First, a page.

Parents understand, experts in the field of pediatric dentistry understand…but how do you get kids to understand the importance of brushing their teeth? The topic of pediatric dental care is one that most parents wrestle with from time to time. As children grow and become more independent they often want to start brushing their teeth by themselves. While it’s important to encourage independence, thorough brushing and comprehensive oral health care is vital to setting children up for a lifetime of good dental health.
Keep those smiles healthy with good dental care that starts during childhood.
Aside from solid teeth-brushing skills, there are other oral hygiene basics that children need to learn. A combination of brushing, flossing and mouthwash to kill germs and prevent plaque buildup forms a three-prong approach that can help your child for lifelong habits that contribute to the best dental health possible. Similar to any other important skill you want to teach your children, learning to properly brush their teeth and follow other dental care practices is something that requires effort on your part. Incorporate these tips to help you teach your kids to brush their teeth and form other habits that lead to a healthy mouth.
Remember, good dental habits start when we are young. Teach your children to properly care for their teeth, and they will take care of them for life!
· Get Started Early. Good tooth brushing skills should actually begin before your baby even has teeth. Even before your baby introduced to solids you can start cleaning his or her gums after each feeding by wiping them down with a damp piece of sterile gauze. Doing so keeps the gums clean and healthy, while introducing early dental care to your child. Between the ages of 12 and 18 months, it’s time to start brushing your child’s teeth with a soft-bristled child’s toothbrush. Use water only to gently brush the teeth, making sure to get to the molars in the back of the mouth. Your child is likely to clamp down on the toothbrush and that’s a normal part of the process. Buy child-friendly toothpaste. Adult toothpastes with tartar control and whitening properties often don’t taste good to children. So, invest in toothpaste for kids. They come in glitter, different flavors, and feature different characters on the tubes.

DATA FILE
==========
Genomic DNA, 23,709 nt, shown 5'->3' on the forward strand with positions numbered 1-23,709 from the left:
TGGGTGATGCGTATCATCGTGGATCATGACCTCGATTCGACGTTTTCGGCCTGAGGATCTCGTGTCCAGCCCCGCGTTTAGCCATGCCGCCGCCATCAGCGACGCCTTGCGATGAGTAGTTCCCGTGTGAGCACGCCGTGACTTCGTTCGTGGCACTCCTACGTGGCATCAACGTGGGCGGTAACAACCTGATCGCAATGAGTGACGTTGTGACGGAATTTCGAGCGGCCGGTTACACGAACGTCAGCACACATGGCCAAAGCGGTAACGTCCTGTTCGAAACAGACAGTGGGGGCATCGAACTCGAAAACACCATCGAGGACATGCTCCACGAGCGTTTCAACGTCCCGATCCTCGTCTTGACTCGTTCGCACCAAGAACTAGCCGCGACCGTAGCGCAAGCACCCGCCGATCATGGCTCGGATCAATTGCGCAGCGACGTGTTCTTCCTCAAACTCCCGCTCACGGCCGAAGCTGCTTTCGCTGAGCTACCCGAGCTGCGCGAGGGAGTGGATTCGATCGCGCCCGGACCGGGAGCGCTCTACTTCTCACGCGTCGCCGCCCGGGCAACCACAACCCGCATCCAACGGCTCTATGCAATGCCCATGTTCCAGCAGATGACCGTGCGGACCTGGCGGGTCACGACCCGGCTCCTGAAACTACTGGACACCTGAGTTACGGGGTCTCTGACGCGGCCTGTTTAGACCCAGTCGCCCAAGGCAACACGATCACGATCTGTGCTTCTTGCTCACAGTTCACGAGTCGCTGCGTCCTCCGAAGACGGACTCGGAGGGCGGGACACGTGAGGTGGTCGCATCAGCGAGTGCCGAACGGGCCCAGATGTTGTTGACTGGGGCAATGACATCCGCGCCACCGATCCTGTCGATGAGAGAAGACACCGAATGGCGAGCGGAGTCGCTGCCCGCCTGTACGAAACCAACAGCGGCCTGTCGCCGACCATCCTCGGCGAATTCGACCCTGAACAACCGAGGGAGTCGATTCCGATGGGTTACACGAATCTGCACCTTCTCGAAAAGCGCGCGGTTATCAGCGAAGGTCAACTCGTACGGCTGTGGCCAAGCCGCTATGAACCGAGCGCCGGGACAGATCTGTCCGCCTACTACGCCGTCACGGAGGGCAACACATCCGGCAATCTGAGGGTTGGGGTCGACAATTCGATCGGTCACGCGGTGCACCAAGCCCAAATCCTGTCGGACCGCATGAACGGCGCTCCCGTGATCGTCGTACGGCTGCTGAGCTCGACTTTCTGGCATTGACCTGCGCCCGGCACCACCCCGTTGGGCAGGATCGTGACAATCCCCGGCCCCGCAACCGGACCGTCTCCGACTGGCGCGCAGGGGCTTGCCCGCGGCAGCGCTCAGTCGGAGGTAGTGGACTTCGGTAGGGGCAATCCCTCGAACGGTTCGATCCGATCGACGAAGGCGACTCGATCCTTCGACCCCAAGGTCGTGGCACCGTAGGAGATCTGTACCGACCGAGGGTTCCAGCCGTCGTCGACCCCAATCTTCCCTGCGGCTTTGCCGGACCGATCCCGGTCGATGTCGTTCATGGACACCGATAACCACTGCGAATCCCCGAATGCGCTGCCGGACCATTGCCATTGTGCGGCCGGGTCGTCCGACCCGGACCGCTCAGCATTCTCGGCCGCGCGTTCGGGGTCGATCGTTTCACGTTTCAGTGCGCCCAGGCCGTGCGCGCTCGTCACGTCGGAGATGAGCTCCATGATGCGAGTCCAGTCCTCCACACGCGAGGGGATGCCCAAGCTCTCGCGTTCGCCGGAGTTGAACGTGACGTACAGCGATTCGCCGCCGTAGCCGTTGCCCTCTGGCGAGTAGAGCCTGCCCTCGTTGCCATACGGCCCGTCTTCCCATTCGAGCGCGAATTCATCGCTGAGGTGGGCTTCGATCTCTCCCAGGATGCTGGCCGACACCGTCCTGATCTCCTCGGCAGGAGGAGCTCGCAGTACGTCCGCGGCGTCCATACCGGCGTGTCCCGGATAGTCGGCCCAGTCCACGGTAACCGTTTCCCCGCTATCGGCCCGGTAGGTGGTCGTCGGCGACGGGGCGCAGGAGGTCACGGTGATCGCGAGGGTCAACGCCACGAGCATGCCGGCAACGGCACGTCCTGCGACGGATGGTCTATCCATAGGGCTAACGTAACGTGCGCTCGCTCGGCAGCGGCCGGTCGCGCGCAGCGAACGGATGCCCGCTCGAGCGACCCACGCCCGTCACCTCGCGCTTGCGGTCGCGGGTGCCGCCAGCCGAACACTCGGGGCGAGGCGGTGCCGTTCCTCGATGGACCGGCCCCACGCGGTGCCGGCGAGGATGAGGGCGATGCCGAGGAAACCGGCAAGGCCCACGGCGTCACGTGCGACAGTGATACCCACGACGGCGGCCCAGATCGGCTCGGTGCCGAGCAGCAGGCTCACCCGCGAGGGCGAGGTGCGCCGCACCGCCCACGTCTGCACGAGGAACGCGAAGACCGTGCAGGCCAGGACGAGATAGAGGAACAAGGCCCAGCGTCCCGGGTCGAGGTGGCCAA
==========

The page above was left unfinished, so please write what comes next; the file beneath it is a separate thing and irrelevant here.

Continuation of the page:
· Quality Counts. Brushing well is more important than brushing often. Use the Rule of Three to guide your tooth brushing efforts. Help your young child brush his or her teeth at least three times each day for three minutes at a time. When your little one turns three years old, start using a pea-sized amount of toothpaste teach your child to spit it out.
· Make Dental Care Enjoyable. Little children learn best through play. While tooth brushing is serious business, it’s best to keep the time with your child lighthearted and fun. Use an egg timer to time the length of brushing and let your child be the one to start it. Sing favorite songs while helping him or her brush their teeth. Use a mirror so your little ones can watch their own tooth brushing efforts. When boredom starts to set in, add a little excitement by introducing a new toothpaste, toothbrush or making a game of dental care. Buy children their own toothbrush. There are dozens of toothbrushes on the market, available in sizes for infants to adolescents. They come in all different colors, some have cartoon characters, and some even light up and play music. If your child helps pick out the toothbrush they like, they are more inclined to want to brush their teeth. When it comes time to brush, get the whole family involved. Children, especially little ones, love to imitate grown-ups. If the entire family brushes their teeth at the same time, children are more likely to brush, and also witness the positive example their parents are providing.
· Introduce Other Oral Hygiene Techniques. As soon as your child’s teeth are touching it’s time to start flossing them. Take turns with dental care by allowing preschool children to brush, followed by you taking a turn to floss. Once your child turns six years old, he or she can take over the flossing and start using mouthwash.
· Positive Reinforcement. It won’t be until much later that your child brushes his or her teeth purely to have a clean mouth and fresh breath. Until these more mature motivations start to kick in, use positive reinforcements such as sticker charts or stars to acknowledge your child’s efforts. Encourage your child to accumulate stickers to reach specific goals and then let him or her pick a small prize out of a dental care treasure box, such as a new toothbrush or another inexpensive item. Don’t make going to the dentist a scary prospect. Children pick up on their parents’ anxieties, and will pay attention to words like “hurt” or “pain.” If kids think going to the dentist is an adventure, they will be more likely to enjoy going, and will go their whole lives!
If you have any questions on children’s dental care, please contact our office at 712-239-5125. Feel free to ask questions or share opinions and other ideas or techniques on our facebook page.